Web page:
Lorenzo Vasquez III: FICTION Mairbek Taisumov is on a roll and has only lost one out of 9 fights since November 2012. Most of his last eight victories (UFC wins) have come by way of knockout or technical knockout and submission. He’s looked impressive but I believe it would do him some good to climb up the ladder meticulously in this shark infested division. The lightweight division is no place to be diving into the deep end without testing the waters first. Don’t get me wrong, I’m not discrediting his past opponents, like I said, this is a mean division. Taisumov would best serve himself by besting a top fifteen opponent before standing across the cage from a top ten lightweight. He is a killer of a fighter, but I think he is at least a fight away from a top ten opponent.

Mark Radulich: FICTION Again, I’d make him fight someone in the 11 – 15 category before I’d jump to top 10. Al Iaquinta (ranked 11) isn’t busy but 12, 13 and 14 all have fights lined up. Iaquinta has been rehabbing his knee since he had surgery in December. He’s looking for a fight this summer. Taisumov sounds like a great test for one of Strong Island’s finest. Iaquinta also wants to be on the first NY card. That sounds as good a place as any to have them fight. Either way, I wouldn’t go past Iaquinta. If not him then wait until Bobby Green, Evan Dunham, or Michael Chiesa have their fights and then make an executive decision. Whichever way they go, give Taisumov one more fight before he gets a 1 – 10 ranked opponent.

4.) Kimbo Slice has a valid point about allowing PED and TRT use for older fighters, though a separate division should be created for the fighters who choose to go that route.

Alex Rella : FICTION You just can’t start to go down this road. There can’t be exceptions for PED use; it creates too much chaos you can’t regulate. Under Slice’s views, can both fighters agree to using PED’s? What if one fighter uses stronger steroids than the other? Is that an unfair advantage or does anything go once you agree to PED’s? It’s a dumb suggestion. If you want to take steroids, go fight in Japan or another country with terrible regulations.

This idea of a separate division using PED’s is redundant because shouldn’t all the older fighters be on an even keel anyway? They should all be slower or have lower testosterone levels, so it should be okay to go up against each other. One thing everyone keeps overlooking is that Slice used PED’s and his opponent almost died in the fight. Yes, there were other complications with Dada 5000 cutting weight, but one could argue it was partly because of Kimbo’s unnatural advantage. Dada wasn’t on steroids, maybe he would have won the fight early if Kimbo wasn’t cheating. Regardless, there is no excuse to use steroids for fighting, no matter how old you are.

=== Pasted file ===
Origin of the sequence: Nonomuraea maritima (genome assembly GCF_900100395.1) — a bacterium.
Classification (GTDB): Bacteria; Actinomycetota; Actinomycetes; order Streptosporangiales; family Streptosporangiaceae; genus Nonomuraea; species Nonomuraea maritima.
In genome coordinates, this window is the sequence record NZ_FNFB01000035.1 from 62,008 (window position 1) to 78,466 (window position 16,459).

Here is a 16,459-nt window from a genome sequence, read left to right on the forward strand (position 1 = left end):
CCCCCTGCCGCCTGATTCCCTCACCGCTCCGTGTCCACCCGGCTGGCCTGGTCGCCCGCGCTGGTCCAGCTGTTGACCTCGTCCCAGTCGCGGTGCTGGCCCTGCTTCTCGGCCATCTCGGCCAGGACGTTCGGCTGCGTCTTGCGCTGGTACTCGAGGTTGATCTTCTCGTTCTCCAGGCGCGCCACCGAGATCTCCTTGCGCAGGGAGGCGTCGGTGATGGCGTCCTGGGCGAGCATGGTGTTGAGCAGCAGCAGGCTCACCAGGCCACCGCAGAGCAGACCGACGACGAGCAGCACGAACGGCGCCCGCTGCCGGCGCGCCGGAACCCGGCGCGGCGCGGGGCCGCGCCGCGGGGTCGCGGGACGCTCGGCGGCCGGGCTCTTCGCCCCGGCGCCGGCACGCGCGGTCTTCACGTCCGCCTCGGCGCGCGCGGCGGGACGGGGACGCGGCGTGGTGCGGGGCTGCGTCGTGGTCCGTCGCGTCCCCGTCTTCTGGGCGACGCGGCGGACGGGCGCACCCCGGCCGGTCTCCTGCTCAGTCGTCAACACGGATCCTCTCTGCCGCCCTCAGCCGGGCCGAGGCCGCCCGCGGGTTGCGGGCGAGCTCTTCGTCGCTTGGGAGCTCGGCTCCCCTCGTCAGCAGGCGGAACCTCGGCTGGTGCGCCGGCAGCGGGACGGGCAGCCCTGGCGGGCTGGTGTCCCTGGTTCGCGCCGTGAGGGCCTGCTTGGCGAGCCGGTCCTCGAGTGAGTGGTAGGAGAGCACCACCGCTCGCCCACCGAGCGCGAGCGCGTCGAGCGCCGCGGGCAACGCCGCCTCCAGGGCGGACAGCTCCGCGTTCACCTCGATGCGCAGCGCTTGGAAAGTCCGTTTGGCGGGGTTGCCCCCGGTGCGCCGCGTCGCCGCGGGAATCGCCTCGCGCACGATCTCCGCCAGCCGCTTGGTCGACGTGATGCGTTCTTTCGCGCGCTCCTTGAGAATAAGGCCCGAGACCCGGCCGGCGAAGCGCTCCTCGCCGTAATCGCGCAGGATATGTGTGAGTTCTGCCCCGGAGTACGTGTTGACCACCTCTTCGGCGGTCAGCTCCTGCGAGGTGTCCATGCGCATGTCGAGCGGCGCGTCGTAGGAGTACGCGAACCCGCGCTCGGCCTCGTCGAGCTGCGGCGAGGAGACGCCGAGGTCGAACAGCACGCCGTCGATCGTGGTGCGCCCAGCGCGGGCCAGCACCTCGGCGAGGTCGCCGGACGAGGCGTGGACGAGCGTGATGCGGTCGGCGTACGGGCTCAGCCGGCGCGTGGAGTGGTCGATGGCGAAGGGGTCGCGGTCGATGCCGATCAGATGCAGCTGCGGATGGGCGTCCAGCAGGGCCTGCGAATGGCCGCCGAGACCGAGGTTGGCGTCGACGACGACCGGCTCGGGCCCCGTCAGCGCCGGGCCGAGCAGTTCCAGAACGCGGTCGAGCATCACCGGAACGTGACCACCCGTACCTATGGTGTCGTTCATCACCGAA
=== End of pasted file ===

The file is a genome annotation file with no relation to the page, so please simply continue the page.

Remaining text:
Lorenzo Vasquez III: FICTION If you can’t compete without performance enhancing drugs or testosterone-replacement-therapy, you shouldn’t be competing. In no way does Kimbo Slice have a valid point. You cannot make an exception like this when the sport is in the early stages of trying to cleanup its image. Sure, there should be a separate division, a senior’s division or master’s division, but without an exception for the use of PED or TRT. That is just ludicrous. If your body is falling apart during training or it can’t hold up anymore without PED or TRT, then get out and do something else because you don’t belong at this level anymore. It’s as simple as that. Circus type attractions bring rating and spread the product around but we don’t need too many bookings like Kimbo Slice vs. Ken Shamrock anyway.

Mark Radulich: FICTION Nope, the sport doesn’t owe anybody anything that would result in special rules or divisions. Drug use of any kind has the potential to be abused no matter how many rules or whatever you put in place. Now I’m leaving my personal opinion of PED use out of this. I’ve gone on the record basically saying I don’t care what the fighters use. However, I also recognize that allowing PED or TRT use opens up a Pandora’s box of issues (not the least of which is potential death at a young age) that ultimately should be avoided by any legitimate sport. If you are too old or too beat up that you need PED’s or TRT to compete at a “professional level” then you probably should consider a new line of work. While a sicko like me might get a jolly out of two steroid-filled freaks smacking each other about, it’s not really good for the sport overall.

[Editor’s Note: For the record, I agree with all three guys. Kimbo’s ideas are, unsurprisingly, not particularly beneficial to anyone but Kimbo, but I still wouldn’t be surprised if Bellator tried to institute a PED Division. -W]


5.) While both Chuck Liddell and Forrest Griffin are huge names in the world of The Ultimate Fighter, their selection as coaches for the third installment of TUF: Latin America is puzzling.